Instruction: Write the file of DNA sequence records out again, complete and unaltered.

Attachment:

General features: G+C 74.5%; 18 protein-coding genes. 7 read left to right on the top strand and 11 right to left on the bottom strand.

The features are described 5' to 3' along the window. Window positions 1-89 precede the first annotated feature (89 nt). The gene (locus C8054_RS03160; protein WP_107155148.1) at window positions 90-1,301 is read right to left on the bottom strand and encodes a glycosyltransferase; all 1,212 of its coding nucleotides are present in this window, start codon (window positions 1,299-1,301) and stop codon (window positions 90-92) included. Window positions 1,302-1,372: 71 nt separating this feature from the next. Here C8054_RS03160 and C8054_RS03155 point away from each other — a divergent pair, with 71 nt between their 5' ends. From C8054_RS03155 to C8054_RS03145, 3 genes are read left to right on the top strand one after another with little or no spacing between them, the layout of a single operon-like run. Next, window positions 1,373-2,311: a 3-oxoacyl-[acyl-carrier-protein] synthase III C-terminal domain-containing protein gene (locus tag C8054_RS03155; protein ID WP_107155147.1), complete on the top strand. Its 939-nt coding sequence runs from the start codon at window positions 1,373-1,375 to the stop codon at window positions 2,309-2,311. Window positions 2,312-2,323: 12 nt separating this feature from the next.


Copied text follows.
General features: G+C 74.5%; 18 protein-coding genes. 7 read left to right on the top strand and 11 right to left on the bottom strand.

The features are described 5' to 3' along the window. Window positions 1-89 precede the first annotated feature (89 nt). The gene (locus C8054_RS03160; protein WP_107155148.1) at window positions 90-1,301 is read right to left on the bottom strand and encodes a glycosyltransferase; all 1,212 of its coding nucleotides are present in this window, start codon (window positions 1,299-1,301) and stop codon (window positions 90-92) included. Window positions 1,302-1,372: 71 nt separating this feature from the next. Here C8054_RS03160 and C8054_RS03155 point away from each other — a divergent pair, with 71 nt between their 5' ends. From C8054_RS03155 to C8054_RS03145, 3 genes are read left to right on the top strand one after another with little or no spacing between them, the layout of a single operon-like run. Next, window positions 1,373-2,311: a 3-oxoacyl-[acyl-carrier-protein] synthase III C-terminal domain-containing protein gene (locus tag C8054_RS03155; protein ID WP_107155147.1), complete on the top strand. Its 939-nt coding sequence runs from the start codon at window positions 1,373-1,375 to the stop codon at window positions 2,309-2,311. Window positions 2,312-2,323: 12 nt separating this feature from the next.